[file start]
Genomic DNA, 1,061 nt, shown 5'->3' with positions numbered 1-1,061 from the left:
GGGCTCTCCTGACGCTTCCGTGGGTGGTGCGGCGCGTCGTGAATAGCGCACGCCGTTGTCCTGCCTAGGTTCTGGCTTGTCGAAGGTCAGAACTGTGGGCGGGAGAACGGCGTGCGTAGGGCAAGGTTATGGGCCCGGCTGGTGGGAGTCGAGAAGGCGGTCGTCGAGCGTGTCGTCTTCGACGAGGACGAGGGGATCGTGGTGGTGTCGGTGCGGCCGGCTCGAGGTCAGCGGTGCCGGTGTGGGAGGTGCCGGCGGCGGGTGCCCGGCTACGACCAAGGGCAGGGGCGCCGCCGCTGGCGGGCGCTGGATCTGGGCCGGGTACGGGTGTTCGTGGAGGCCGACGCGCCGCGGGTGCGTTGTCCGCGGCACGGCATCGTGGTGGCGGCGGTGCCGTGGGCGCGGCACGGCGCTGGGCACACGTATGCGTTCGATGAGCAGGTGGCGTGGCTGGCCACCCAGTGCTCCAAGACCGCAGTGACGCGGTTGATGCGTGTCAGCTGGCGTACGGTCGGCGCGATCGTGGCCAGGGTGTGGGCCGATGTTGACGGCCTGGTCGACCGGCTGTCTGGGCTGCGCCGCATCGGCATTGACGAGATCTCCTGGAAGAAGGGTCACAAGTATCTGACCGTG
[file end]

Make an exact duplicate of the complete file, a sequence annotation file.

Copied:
Genomic DNA, 1,061 nt, shown 5'->3' with positions numbered 1-1,061 from the left:
GGGCTCTCCTGACGCTTCCGTGGGTGGTGCGGCGCGTCGTGAATAGCGCACGCCGTTGTCCTGCCTAGGTTCTGGCTTGTCGAAGGTCAGAACTGTGGGCGGGAGAACGGCGTGCGTAGGGCAAGGTTATGGGCCCGGCTGGTGGGAGTCGAGAAGGCGGTCGTCGAGCGTGTCGTCTTCGACGAGGACGAGGGGATCGTGGTGGTGTCGGTGCGGCCGGCTCGAGGTCAGCGGTGCCGGTGTGGGAGGTGCCGGCGGCGGGTGCCCGGCTACGACCAAGGGCAGGGGCGCCGCCGCTGGCGGGCGCTGGATCTGGGCCGGGTACGGGTGTTCGTGGAGGCCGACGCGCCGCGGGTGCGTTGTCCGCGGCACGGCATCGTGGTGGCGGCGGTGCCGTGGGCGCGGCACGGCGCTGGGCACACGTATGCGTTCGATGAGCAGGTGGCGTGGCTGGCCACCCAGTGCTCCAAGACCGCAGTGACGCGGTTGATGCGTGTCAGCTGGCGTACGGTCGGCGCGATCGTGGCCAGGGTGTGGGCCGATGTTGACGGCCTGGTCGACCGGCTGTCTGGGCTGCGCCGCATCGGCATTGACGAGATCTCCTGGAAGAAGGGTCACAAGTATCTGACCGTG